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The hunter marked that mountain high,

The lone lake's western boundary,

And deemed the Stag must turn to bay,

Where that huge rampart barred the way;

Already glorying in the prize,

Measured his antlers with his eyes;

For the death-wound, and death-halloo,
Mustered his breath, his whinyard drew;"
But thundering as he came prepared,
With ready arm and weapon bared,

The wily quarry shunned the shock,
And turned him from the opposing rock;

Then, dashing down a darksome glen,

Soon lost to hound and hunter's ken,

In the deep Trosach's wildest nook

His solitary refuge took.

There while, close couched, the thicket shed

Cold dews and wild flowers on his head,

He heard the baffled dogs in vain

Rave through the hollow pass amain,

Chiding the rocks that yelled again.


Close on the hounds the hunter came,

To cheer them on the vanished


But, stumbling in the rugged dell,
The gallant horse exhausted fell.
The impatient rider strove in vain
To rouse him with the spur and rein,
For the good steed, his labours o'er,
Stretched his stiff limbs to rise no more;
Then, touched with pity and remorse,
He sorrowed o'er the expiring horse.
"I little thought, when first thy rein
I slacked upon the banks of Seine,
That highland eagle e'er should feed
On thy fleet limbs, my matchless steed!
Woe worth the chase, woe worth the day,
That costs thy life, my gallant grey !"—


Then through the dell his horn resounds,

From vain pursuit to call the hounds.
Back limped, with slow and crippled pace,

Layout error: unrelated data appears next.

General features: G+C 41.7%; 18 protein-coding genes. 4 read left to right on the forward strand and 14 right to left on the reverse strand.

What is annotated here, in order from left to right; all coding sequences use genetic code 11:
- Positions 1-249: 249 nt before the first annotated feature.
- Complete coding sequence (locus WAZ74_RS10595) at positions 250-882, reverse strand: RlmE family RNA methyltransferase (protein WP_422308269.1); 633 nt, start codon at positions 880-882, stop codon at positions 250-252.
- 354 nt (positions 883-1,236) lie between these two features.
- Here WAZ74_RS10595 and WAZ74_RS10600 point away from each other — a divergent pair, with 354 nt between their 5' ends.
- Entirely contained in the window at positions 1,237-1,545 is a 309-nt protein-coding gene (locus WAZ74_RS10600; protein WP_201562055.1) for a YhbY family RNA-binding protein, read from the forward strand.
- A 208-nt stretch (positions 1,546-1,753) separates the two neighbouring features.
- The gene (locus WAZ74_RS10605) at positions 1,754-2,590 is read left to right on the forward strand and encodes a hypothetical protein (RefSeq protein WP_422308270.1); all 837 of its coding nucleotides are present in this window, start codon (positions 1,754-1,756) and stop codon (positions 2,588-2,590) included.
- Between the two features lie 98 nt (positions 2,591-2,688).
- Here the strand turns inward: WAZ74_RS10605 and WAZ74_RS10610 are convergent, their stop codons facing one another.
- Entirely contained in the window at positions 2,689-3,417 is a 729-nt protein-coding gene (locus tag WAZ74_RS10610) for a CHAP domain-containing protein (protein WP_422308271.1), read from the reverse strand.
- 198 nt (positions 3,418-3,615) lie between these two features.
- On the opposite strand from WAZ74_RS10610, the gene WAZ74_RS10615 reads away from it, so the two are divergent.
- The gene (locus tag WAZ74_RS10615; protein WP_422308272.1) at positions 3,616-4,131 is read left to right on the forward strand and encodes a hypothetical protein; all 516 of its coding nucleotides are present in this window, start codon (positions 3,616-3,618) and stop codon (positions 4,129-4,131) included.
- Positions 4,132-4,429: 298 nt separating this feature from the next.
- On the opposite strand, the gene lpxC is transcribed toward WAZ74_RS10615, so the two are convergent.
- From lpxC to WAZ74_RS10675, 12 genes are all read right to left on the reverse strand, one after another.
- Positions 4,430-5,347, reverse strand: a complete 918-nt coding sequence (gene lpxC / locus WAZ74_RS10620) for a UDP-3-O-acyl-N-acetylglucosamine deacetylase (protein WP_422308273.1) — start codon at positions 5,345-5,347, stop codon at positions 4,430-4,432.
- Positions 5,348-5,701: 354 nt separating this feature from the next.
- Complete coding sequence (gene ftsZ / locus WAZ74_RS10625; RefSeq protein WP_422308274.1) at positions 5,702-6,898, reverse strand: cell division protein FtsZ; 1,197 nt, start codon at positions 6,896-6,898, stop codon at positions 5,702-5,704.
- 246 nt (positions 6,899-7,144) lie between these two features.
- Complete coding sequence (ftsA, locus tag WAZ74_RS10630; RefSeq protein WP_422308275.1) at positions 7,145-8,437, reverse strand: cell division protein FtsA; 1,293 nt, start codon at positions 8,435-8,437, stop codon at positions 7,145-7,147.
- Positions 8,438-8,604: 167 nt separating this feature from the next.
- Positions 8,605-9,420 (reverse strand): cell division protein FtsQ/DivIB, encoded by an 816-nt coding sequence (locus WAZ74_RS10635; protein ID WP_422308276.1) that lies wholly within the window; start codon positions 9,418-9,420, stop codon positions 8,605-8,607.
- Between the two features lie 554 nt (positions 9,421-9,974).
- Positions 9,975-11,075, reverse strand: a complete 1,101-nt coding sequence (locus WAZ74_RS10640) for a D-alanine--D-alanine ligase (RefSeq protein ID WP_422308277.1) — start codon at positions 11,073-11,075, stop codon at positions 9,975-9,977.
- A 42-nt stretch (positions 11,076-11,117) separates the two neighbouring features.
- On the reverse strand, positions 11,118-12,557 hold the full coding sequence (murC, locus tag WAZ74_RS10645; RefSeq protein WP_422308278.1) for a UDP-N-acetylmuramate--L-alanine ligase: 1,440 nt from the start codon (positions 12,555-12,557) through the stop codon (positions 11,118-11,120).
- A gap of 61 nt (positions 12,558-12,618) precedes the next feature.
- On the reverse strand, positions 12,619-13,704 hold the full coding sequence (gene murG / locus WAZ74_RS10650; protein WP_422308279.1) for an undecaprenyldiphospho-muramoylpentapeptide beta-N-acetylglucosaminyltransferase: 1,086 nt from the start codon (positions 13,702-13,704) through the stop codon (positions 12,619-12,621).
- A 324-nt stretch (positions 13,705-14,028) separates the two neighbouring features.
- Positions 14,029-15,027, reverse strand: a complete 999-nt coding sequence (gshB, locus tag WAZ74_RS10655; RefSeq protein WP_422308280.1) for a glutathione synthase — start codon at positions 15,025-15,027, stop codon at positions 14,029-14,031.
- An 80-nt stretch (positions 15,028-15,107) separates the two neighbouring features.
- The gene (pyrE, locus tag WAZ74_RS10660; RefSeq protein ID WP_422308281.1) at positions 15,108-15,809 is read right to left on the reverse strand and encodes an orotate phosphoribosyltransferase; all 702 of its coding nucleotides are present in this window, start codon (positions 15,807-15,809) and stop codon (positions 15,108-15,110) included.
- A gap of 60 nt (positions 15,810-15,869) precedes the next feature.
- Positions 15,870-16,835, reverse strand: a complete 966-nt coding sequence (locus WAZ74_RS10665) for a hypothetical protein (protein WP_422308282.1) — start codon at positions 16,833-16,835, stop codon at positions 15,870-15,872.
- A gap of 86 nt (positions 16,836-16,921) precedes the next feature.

The sulky leaders of the chase;

Close to their master's side they pressed,
With drooping tail and humbled crest;
But still the dingle's hollow throat
Prolonged the swelling bugle-note.
The owlets started from their dream,
The eagles answered with their scream,
Round and around the sounds were cast,
Till echo seemed an answering blast;
And on the hunter hied his way,
To join some comrades of the day;
Yet often paused, so strange the road,
So wondrous were the scenes it show'd.


The western waves of ebbing day

Rolled o'er the glen their level way;

Each purple peak, each flinty spire,

Was bathed in floods of living fire.

But not a setting beam could glow

Within the dark ravines below,

Where twined the path, in shadow hid,

Round many a rocky pyramid,

Shooting abruptly from the dell

Its thunder-splintered pinnacle



many an insulated mass,

The native bulwarks of the pass,

Huge as the tower which builders vain
Presumptuous piled on Shinar's plain.

The rocky summits, split and rent,
Formed turret, dome, or battlement,

Or seemed fantastically set

With cupola or minaret,

Wild crests as pagod ever decked,

Or mosque of eastern architect.

Nor were these earth-born castles bare,

Nor lacked they many a banner fair


For, from their shivered brows displayed, Far o'er the unfathomable glade,

All twinkling with the dew-drop sheen,

The briar-rose fell in streamers green,

And creeping shrubs, of thousand dyes,

Waved in the west-wind's summer sighs.


Boon nature scattered, free and wild,

Each plant or flower, the mountain's child.

Here eglantine embalmed the air,
Hawthorn and hazel mingled there;

The primrose pale, and violet flower,
Found in each cliff a narrow bower;
Fox-glove and night-shade, side by side,
Emblems of punishment and pride,

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